Residents up and down the Southeast coast learned the hard way Wednesday that packing up and leaving isn't as easy as it sounds — not when everyone else is trying to get out of town at the same time.
With Hurricane Matthew taking aim at the south Atlantic coast, evacuation orders drove hundreds of thousands of people onto highways and into stores and gas stations — where they found empty shelves and long, creeping lines.
In South Carolina, Gov. Nikki Haley ordered 1.1 million people — almost a quarter of the state's population — to flee Charleston and other coastal areas beginning Wednesday. In Florida, Gov. Rick Scott said the state could be facing its "biggest evacuation ever." And residents of exposed areas of Georgia and North Carolina were also advised to hit the road, pronto.
Cue the chaos:
"It was bumper to bumper and fairly slow for about 30 to 40 miles on either side of I-95," Sarah Boessenecker told NBC News as she, her husband, Robert, and their cat tried to make the trip from Charleston, S.C., to Atlanta, where friends had offered to put them up.
"However, people were very friendly and easygoing — no honking or impatience," she said. "People seemed to know the drill and understand that traffic was going to be bad and had accepted it."
Roads have been jammed since Tuesday — before Haley even issued her order — as Lydia and Steve Dalton of Zionsville, Ind., discovered. They'd planned to vacation on the South Carolina coast until Friday, but as forecasts grew more dire, they bolted Tuesday night.
"It took us a long time to get out of Charleston," Lydia Dalton told NBC News as they crept along west-bound Interstate 26. "We thought we were leaving way ahead of everyone else."
Michaela Choate and her family started preparing for the storm three days ago, thinking they would ride it out from their home in Myrtle Beach, S.C. But they changed their minds and made for the exits Wednesday morning.
"I couldn't even get near a gas station last night," Choate told NBC News on Wednesday. "It was so packed. You couldn't get into the parking lot." Choate had more success at the wee hour of 5 a.m., when she had to wait 15 minutes to get to a pump. Now, it's on to Asheville, N.C.
Sarah Orr of Hilton Head, S.C., said she waited in a long line at a gas station Tuesday — "and by the time we got up to the pump, it was out of gas."
"They should've been prepared for us," Orr told NBC station WSAV of Savannah, Ga. "They knew that it was coming, so they should've had enough gas."
Customers in Lake Wales, Fla., cleaned the local Walmart out of bottled water Wednesday morning, NBC station WFLA of Tampa reported. It was the same story elsewhere.
Stacie Klein, a professional photographer from Delray Beach, Fla., told NBC News she started preparing for Matthew three days ago by buying water and non-perishable food.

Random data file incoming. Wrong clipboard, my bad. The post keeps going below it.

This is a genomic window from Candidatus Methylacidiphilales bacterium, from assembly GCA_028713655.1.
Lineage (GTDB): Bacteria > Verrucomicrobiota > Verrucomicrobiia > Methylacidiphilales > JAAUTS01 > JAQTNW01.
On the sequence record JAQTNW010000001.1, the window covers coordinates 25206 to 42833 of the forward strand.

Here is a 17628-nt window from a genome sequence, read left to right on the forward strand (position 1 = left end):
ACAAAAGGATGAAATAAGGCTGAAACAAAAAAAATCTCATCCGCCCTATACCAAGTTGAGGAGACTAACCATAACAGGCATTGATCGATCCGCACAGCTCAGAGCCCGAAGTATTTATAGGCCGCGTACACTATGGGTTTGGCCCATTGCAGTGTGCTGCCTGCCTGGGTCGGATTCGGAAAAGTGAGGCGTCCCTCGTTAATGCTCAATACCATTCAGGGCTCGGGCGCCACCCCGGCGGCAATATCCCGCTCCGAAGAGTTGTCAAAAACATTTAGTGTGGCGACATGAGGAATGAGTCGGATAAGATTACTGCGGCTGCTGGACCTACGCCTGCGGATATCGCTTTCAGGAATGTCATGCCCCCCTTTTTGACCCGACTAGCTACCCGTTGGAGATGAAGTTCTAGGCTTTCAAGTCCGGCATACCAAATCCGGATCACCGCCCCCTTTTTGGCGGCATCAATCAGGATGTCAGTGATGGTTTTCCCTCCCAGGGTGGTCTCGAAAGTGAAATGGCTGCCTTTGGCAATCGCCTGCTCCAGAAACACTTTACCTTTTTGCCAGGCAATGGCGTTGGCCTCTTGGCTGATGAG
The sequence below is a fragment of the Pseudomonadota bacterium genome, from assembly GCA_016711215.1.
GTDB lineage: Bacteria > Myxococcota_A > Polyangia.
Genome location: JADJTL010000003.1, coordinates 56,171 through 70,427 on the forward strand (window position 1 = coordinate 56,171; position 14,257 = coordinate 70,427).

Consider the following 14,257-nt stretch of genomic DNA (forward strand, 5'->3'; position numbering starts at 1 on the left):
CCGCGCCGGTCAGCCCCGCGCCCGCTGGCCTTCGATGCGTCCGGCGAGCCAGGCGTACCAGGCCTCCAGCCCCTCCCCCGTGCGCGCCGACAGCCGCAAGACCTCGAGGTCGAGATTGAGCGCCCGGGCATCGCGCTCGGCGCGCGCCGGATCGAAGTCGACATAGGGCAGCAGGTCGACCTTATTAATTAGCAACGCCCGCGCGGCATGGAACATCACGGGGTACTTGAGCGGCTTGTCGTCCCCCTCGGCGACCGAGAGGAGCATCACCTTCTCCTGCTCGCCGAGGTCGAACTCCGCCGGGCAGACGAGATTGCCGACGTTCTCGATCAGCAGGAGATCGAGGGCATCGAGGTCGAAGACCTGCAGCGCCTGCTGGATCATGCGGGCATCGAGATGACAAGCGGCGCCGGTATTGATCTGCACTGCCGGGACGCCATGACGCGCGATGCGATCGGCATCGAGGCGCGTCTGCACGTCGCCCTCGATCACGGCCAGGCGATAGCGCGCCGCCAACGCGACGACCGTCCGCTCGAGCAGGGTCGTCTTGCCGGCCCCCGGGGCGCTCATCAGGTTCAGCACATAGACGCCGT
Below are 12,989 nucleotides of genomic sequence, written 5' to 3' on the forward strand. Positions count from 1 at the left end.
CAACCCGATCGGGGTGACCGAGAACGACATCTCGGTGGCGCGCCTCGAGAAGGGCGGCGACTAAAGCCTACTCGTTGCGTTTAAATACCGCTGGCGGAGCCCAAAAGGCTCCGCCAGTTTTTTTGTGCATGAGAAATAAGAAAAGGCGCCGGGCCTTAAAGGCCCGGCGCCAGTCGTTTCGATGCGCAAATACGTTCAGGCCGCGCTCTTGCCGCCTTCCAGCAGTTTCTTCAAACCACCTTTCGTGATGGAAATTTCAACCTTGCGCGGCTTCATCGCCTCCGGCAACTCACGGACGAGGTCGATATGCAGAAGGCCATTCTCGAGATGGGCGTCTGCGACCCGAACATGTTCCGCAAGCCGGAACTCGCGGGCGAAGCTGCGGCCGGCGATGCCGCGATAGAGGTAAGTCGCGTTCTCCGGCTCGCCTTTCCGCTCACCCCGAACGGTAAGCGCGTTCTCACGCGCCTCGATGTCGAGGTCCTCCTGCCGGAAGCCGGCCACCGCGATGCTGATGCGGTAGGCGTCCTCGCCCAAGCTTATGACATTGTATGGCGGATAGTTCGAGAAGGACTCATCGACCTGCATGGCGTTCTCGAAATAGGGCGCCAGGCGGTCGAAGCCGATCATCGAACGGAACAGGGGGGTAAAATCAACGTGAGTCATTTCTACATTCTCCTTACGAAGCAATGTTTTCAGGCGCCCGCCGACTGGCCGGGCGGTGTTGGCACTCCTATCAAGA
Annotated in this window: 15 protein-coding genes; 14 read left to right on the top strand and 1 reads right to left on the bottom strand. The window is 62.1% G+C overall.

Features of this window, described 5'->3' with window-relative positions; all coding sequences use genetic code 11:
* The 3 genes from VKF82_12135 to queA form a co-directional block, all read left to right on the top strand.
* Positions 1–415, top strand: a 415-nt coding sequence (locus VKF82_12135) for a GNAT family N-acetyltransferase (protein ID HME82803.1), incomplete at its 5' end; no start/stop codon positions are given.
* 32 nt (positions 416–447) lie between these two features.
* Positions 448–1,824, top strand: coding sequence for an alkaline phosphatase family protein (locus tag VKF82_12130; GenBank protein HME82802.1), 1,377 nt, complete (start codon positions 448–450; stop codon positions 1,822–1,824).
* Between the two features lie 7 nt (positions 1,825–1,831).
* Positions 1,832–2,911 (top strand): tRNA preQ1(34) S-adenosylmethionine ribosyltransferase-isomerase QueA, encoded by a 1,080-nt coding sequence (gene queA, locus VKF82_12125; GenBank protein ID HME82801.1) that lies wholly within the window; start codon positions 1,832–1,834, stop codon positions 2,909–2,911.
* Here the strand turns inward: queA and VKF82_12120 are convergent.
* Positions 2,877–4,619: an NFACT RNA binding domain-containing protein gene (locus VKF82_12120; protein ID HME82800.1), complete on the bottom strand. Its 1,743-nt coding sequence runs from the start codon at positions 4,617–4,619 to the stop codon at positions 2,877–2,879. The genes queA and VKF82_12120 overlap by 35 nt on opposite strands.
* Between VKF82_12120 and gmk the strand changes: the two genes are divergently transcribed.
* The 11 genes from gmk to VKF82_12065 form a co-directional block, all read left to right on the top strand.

But when she went to stock up on more Wednesday, shelves were so depleted that she had to make a tour of several stores in Boynton Beach and Boca Raton.
On the bright side, she said, "it's a good that [people] are actually paying attention to the storm and are being prepared."
The attorneys general of South Carolina and Florida implemented emergency measures banning retailers from jacking up prices on essentials — but not before David Orner of Mount Pleasant, S.C., watched as the owner of the gas station hiked the price by 25 cents a gallon.
"I looked over my shoulder and the price went up," Orner told NBC station WCBD of Charleston.
The roadblocks — real and economic — drive home the point that residents in hurricane-prone areas should always be prepared ahead of time. But most aren't, the AAA said.
As coastal residents of Virginia braced for the arrival of Matthew, AAA's Virginia affiliate released a survey Wednesday reporting that only 19 percent of respondents said they had adequate supplies of food, water and batteries on hand.
"Failure to have a family emergency plan for inclement weather can undoubtedly add unnecessary stress when a storms hits, especially if routine communication channels are down," said Martha Mitchell Meade, a spokeswoman for AAA Mid-Atlantic.
The Red Cross issued a helpful all-in-one-page guide for people in the path of a hurricane, which you can download here (PDF):
Among the measures the Red Cross urges:
- Get a NOAA weather radio.
- Stock up on batteries to run radios and flashlights.
- Keep your vehicle's tank as close to full as possible.
- Create an evacuation plan — and practice it regularly.
- Always keep at least a three-day supply of water and non-perishable foods on hand, along with at least a week's worth of your prescription medications.
- Make copies of your vital personal documents — like medication lists, medical records, passports and insurance papers — and keep them with you.
"The Red Cross is getting ready in states all along the East Coast," said C. Lee Clark, regional chief operating officer for the Virginia Region of the Red Cross. "Residents should take this time to get ready, too."